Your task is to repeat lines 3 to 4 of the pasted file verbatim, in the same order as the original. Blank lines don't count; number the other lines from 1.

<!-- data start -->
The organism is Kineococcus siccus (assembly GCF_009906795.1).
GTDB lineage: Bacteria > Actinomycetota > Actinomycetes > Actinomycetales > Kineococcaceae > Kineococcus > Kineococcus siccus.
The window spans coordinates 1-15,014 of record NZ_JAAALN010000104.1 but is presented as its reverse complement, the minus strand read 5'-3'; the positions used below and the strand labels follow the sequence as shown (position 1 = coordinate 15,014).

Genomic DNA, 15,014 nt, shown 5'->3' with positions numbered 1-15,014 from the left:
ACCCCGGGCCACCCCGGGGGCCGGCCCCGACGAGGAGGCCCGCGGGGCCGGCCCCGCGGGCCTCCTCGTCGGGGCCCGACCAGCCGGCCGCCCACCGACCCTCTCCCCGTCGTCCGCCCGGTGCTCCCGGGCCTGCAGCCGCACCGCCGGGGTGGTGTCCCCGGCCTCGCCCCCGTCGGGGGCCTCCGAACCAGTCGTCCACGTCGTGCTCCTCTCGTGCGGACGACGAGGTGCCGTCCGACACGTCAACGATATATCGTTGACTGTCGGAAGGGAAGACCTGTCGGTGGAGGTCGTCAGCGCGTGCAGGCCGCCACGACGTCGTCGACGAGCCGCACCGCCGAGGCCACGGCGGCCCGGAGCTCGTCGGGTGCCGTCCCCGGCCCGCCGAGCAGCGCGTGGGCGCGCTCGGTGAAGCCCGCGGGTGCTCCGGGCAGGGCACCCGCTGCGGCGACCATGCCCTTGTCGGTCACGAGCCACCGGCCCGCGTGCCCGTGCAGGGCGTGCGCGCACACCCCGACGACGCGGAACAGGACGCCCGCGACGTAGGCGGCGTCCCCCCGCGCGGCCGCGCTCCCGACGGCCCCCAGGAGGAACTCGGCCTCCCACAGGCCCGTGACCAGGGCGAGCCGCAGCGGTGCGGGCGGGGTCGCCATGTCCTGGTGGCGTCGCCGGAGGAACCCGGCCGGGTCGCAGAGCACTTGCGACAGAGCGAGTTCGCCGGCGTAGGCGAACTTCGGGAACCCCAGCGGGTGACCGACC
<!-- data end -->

The window spans coordinates 1-15,014 of record NZ_JAAALN010000104.1 but is presented as its reverse complement, the minus strand read 5'-3'; the positions used below and the strand labels follow the sequence as shown (position 1 = coordinate 15,014).

Genomic DNA, 15,014 nt, shown 5'->3' with positions numbered 1-15,014 from the left: